The marriage was chosen by King Henry VI, as Edmund Tudor was his half-brother - son of Owen Tudor and Catherine of Valois. Margaret herself was the daughter of John Beaufort, Duke of Somerset - the grandson of John of Gaunt (a son of King Edward III). See how these two might be able to claim a legal and rightful tie to the Crown? It's little wonder that the future Henry Tudor would fight to claim this right.
However, the marriage was short-lived. The Wars of the Roses had just broken out, and Edward (a Lancastrian, loyal to King Henry), was taken prisoner by Yorkist forces in 1456. When he died of the plague in captivity that November, he left a 13-year-old widow who was seven months pregnant.
We have very little information about this birth, but certain reports speak of Margaret as a very petite young woman (er, child) - and given her supposed stature and confirmed young age of 13, it's not difficult to believe that this was a tough and traumatic birth. What we do know is that Margaret never went on to have more children - despite two more marriages, in which she would have been at her peak childbearing years. Can we assume that the birth of Henry Tudor could have caused irreparable damage to Margaret, and prevented her from conceiving or carrying another baby to term again? Possibly. In any case, we can certainly imagine that this was a rough and scary experience for her.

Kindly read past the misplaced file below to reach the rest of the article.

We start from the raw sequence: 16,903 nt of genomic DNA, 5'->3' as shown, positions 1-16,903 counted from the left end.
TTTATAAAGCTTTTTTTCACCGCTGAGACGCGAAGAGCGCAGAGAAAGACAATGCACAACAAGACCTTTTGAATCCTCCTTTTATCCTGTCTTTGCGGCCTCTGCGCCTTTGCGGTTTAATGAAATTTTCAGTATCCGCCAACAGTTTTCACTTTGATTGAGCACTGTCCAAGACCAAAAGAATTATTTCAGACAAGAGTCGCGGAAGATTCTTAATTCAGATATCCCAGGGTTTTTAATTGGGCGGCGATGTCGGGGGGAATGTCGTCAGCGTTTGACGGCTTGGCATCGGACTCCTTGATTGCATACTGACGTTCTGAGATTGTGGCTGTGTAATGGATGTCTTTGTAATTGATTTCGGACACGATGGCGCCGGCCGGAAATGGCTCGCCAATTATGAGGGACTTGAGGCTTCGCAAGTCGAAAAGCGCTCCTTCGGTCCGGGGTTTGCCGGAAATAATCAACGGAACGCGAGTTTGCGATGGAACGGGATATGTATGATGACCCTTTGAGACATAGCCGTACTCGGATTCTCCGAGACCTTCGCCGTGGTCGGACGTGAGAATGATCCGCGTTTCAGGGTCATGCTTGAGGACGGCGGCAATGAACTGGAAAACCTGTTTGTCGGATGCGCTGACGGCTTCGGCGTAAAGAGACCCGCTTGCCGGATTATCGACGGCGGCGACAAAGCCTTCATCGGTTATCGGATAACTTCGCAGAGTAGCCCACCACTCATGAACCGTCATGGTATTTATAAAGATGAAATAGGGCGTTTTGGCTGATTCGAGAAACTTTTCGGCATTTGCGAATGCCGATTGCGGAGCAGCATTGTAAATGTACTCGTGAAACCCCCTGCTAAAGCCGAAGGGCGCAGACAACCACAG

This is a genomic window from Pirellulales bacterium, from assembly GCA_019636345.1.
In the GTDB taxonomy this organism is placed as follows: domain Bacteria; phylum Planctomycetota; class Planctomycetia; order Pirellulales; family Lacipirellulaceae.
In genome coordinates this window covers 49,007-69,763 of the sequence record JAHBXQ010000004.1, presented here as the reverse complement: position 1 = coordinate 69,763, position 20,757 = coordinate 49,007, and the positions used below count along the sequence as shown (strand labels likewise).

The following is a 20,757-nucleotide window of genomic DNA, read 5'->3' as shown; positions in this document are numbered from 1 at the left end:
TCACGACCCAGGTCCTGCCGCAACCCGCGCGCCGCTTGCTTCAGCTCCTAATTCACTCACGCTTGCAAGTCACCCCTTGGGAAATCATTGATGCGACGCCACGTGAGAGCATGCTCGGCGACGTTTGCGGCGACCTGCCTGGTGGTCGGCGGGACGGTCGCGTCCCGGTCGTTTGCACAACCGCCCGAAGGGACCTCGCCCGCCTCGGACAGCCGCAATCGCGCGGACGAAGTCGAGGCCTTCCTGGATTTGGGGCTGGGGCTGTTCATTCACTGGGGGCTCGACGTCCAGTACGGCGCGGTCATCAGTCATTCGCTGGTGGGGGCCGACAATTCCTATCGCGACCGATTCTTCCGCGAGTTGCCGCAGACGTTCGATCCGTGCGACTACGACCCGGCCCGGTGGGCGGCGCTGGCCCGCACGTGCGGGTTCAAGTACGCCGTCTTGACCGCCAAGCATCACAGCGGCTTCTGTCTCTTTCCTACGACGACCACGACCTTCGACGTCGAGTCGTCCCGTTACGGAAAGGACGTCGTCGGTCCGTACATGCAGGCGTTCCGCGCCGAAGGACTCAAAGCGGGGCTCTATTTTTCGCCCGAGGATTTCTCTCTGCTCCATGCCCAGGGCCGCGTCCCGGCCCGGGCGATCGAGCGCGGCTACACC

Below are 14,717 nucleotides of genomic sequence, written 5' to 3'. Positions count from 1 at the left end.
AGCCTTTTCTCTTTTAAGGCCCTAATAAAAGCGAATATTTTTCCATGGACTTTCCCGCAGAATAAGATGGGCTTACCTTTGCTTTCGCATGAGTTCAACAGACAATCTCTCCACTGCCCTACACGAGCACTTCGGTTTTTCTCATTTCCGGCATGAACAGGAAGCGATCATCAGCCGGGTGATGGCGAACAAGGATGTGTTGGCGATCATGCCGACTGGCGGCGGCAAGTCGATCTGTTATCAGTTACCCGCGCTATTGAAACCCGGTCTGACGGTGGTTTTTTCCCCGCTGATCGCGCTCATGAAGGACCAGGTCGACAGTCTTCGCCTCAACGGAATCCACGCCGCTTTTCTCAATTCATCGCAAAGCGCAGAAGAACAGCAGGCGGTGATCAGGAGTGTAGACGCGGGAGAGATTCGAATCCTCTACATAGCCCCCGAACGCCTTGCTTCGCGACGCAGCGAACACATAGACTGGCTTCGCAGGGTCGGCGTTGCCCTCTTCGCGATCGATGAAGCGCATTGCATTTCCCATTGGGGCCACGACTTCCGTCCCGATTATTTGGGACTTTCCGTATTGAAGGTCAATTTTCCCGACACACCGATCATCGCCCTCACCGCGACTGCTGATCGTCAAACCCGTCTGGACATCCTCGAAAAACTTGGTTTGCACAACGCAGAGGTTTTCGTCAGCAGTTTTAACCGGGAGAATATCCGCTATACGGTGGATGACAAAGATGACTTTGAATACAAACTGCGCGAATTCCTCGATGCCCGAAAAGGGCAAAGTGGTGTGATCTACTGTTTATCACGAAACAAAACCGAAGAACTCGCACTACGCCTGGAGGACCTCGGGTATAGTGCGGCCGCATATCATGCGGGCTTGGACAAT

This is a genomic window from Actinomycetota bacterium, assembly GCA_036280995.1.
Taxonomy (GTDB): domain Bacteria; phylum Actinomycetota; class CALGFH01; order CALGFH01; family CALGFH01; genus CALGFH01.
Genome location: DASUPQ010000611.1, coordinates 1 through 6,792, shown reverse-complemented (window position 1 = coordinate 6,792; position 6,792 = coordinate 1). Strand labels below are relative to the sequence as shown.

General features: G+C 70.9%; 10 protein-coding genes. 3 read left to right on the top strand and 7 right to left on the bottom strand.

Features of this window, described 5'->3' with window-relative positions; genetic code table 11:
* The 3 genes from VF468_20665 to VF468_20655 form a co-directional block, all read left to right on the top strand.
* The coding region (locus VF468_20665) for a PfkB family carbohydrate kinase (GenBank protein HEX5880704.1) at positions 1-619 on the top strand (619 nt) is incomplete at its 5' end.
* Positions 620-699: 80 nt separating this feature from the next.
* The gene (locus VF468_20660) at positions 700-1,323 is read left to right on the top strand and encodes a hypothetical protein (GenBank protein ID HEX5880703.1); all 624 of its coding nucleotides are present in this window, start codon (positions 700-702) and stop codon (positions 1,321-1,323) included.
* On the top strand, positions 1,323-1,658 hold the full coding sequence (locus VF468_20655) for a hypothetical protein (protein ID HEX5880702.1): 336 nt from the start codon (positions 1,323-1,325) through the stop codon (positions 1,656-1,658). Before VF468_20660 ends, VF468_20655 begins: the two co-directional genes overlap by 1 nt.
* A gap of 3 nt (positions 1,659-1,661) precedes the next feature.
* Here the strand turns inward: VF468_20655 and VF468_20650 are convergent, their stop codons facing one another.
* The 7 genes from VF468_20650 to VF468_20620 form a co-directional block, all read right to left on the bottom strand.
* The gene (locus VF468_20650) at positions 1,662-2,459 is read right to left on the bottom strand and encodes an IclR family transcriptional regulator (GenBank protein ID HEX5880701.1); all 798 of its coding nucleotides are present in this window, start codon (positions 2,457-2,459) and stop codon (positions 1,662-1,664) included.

Most importantly, it's noteworthy to remember that the birth of Henry Tudor was nothing particularly special or significant to England from a political perspective. When he was born, no one (except, perhaps, Margaret) would have ever considered that he could one day sit on the throne.
But Henry Tudor's claim to the English throne was tenuous at best. First of all, it was through his mother's line - a woman, and that just wasn't very impressive. Second, though Margaret was technically the 2nd-great-granddaughter of King Edward III, it was a somewhat illegitimate relation - due to the fact that his son, John of Gaunt's mistress-turned-wife, Katherine Swynford, was her 2nd-great-grandmother. This means, of course, that although the line was eventually legitimized through marriage, its beginnings certainly were not. This was a far less convincing claim to the throne than it would have been, had John already been married to Katherine at the time they procreated.
Nevertheless, we all know how the story would ultimately go! Henry Tudor would, in the end, challenge the future King Richard III's crown with an army of his own - largely spurred on by his mother and the support she was able to amass for him over the decades. In August of 1485, the Planatagenet Dynasty would be no more, and nor would the Wars of the Roses. Henry would defeat Richard and the House of York once and for all, crown himself on the Bosworth battlefield, and become the first Tudor king - claiming Richard's niece, Elizabeth of York, for his wife, in a "seal the deal" measure between the once-warring houses.
There's a lot to unpack in the years between Henry's birth and his claiming the English throne (much more than I have time for in this blog post!), but I hope we can all take a moment today to consider this future king's unassuming birth to a 13-year-old child on this day in 1457. (What a strange time it was to be a noble girl in the medieval period).
(Whether legitimate or not, we thank you for ultimately claiming the throne and marking the beginning of one fascinating dynasty!)